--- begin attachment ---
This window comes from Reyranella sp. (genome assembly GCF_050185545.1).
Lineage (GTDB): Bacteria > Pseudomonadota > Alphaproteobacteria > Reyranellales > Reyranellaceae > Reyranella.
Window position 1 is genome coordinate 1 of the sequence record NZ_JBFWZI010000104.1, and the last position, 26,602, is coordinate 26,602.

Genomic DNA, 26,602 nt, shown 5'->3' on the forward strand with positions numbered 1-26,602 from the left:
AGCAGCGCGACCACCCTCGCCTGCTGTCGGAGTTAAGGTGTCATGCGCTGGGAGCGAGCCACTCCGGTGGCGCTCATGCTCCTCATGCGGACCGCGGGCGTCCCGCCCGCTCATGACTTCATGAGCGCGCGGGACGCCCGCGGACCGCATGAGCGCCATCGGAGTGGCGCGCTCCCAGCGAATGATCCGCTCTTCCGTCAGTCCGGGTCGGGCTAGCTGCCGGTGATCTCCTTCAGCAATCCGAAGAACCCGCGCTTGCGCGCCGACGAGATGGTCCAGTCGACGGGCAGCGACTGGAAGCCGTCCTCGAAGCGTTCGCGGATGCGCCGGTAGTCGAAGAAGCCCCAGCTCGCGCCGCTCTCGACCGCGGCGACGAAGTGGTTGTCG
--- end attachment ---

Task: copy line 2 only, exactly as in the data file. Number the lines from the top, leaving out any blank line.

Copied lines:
Lineage (GTDB): Bacteria > Pseudomonadota > Alphaproteobacteria > Reyranellales > Reyranellaceae > Reyranella.